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Search Tags: John Berry
OPM Director John Berry will leave his position today after four years on the job. Federal News Radio surveyed federal HR experts to develop a list of Berry's accomplishments and a to-do list for the next OPM director.
Federal News Radio assembled a gallery of photos from stories we've reported on and images provided by the Office of Personnel Management highlighting the John Berry's tenure as the agency's director.
On John Berry's last day as director of the Office of Personnel Management, the consensus from federal employees and employee groups he has worked with the past four years is that his shoes will be hard to fill and that he has been an utmost advocate for federal employees in a tough political climate of furlough talk, budget negotiations and a rebounding economy.
Office of Personnel Management Director John Berry has made it official - he's stepping down from the agency when his term expires April 13. Elaine Kaplan, OPM's general counsel, will serve as acting director, Berry announced in an email to staff Thursday.
Carol Bonosaro, president of the Senior Executives Association, and NFFE president William R. Dougan will give their thoughts on John Berry's four years as director of the Office of Personnel Management.
April 10, 2013
John Berry, the ultimate Washington insider, is said to be leaving the Office of Personnel Management after four years running the federal civil-service machine. So how did he do, and how does he compare with the interesting assortment of OPM chiefs who came before him?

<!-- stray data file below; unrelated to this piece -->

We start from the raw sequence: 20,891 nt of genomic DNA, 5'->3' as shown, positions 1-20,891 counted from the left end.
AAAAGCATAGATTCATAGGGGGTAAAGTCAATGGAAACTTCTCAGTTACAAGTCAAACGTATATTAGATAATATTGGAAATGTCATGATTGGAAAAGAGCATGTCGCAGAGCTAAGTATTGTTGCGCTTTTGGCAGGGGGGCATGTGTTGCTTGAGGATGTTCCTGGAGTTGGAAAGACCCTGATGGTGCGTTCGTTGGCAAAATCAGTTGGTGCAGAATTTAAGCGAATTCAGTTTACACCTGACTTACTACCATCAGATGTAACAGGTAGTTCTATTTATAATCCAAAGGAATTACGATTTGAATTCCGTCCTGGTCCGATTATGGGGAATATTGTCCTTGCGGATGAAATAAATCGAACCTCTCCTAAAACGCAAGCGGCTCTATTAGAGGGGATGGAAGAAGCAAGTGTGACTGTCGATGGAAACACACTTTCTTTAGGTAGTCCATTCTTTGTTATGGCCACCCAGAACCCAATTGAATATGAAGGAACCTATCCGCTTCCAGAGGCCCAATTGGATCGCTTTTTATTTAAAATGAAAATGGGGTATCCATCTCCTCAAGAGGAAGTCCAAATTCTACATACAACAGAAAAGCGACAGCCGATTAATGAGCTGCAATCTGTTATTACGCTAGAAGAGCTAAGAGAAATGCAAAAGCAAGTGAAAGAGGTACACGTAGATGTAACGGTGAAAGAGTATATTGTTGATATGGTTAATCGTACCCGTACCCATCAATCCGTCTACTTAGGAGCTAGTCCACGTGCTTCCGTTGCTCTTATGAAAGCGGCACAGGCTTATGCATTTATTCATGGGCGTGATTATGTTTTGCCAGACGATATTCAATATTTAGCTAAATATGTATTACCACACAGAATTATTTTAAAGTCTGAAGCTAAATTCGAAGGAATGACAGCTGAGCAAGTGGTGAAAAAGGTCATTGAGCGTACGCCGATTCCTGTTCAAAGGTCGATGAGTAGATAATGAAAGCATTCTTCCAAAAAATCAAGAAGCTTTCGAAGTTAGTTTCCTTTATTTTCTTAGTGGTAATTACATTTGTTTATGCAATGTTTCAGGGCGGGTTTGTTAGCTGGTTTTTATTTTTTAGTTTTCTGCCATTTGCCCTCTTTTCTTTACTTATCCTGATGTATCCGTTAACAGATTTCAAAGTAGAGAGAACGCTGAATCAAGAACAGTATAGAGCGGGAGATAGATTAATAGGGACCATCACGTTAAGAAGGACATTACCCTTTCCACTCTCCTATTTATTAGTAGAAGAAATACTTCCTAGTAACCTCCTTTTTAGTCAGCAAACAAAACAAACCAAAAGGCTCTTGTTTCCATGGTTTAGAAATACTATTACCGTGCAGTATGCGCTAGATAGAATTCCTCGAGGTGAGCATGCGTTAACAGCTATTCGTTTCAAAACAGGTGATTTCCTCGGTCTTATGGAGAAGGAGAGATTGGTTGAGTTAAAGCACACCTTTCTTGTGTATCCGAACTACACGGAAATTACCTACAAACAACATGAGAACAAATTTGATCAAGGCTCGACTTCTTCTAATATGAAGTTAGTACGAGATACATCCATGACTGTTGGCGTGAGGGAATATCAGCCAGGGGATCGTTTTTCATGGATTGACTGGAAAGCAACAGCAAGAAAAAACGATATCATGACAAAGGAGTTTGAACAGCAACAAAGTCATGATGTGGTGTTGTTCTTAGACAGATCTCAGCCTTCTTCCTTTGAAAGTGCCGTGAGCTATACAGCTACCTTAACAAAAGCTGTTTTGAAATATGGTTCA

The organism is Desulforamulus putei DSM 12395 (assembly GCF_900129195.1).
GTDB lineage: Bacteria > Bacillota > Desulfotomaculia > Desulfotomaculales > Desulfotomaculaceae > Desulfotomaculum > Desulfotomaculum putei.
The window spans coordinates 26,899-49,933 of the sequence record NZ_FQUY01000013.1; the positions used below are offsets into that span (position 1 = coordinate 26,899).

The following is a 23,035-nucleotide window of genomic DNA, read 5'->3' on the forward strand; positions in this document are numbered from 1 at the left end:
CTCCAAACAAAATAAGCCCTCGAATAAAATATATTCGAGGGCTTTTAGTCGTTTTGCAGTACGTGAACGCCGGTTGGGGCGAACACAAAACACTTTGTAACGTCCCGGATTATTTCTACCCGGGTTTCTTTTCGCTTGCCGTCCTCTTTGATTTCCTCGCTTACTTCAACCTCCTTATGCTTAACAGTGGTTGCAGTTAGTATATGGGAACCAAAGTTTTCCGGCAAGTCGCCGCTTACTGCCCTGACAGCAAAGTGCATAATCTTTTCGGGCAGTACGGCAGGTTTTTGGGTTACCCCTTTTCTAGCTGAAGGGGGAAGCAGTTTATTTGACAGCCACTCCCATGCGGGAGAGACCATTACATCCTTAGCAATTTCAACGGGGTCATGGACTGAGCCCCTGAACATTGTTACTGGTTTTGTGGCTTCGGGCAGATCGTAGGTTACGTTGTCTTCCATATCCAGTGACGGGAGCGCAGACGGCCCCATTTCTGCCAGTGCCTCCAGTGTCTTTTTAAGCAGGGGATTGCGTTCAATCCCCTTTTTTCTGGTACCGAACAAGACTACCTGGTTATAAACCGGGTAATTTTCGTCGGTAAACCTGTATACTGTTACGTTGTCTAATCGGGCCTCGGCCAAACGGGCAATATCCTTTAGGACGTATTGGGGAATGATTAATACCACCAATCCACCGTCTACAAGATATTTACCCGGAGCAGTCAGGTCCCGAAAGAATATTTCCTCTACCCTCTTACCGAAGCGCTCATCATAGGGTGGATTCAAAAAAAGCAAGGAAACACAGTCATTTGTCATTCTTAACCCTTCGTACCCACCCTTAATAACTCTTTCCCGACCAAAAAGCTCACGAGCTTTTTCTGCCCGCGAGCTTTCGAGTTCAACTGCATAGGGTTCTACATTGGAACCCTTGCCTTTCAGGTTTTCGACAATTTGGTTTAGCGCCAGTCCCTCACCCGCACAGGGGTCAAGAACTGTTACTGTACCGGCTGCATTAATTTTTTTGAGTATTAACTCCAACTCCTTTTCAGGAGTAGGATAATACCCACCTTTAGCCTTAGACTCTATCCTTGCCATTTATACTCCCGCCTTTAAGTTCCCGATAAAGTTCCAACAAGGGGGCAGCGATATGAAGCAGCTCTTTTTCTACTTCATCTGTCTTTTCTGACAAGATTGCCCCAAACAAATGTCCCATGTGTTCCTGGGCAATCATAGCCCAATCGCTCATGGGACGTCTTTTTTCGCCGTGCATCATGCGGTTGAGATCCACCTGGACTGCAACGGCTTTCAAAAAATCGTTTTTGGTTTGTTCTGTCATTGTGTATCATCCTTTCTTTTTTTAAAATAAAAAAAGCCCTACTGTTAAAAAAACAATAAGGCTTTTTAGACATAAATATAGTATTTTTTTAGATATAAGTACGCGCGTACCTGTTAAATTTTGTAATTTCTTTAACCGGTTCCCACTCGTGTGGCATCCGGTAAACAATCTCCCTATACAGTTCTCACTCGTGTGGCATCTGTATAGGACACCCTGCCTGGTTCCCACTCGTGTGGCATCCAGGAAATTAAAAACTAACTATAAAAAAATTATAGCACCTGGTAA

The director of the Office of Personnel Management is limited to a four-year term under the law. Sources tell Federal News Radio, John Berry informed the CHCO Council he's not planning to stay on when his term expires later this month.
Sen. Tom Coburn (R-Okla.) has written to Office of Personnel Management Director John Berry, saying the office should take steps to offload federal workers and contractors who don't show up for work, aren't performing official duties or "are simply not working at all." In the letter, Coburn, the ranking member of the Homeland Security and Governmental Affairs Committee, said doing so could prevent the need to furlough critical employees under sequestration.
The Obama administration offered agencies new guidance on sequestration, telling agency leaders and federal-employee unions that sequestration won't have an immediate impact on the federal workforce or government operations even if the automatic budget cuts go into effect Jan. 2.
OPM announced federal offices would be open Monday on a "delayed arrival" schedule. It was the first time the agency has used the classification since it revamped its closure policies last year. But it didn't go off without a hitch - OPM updated the operating status language twice and some federal employees said they were confused by OPM's communication.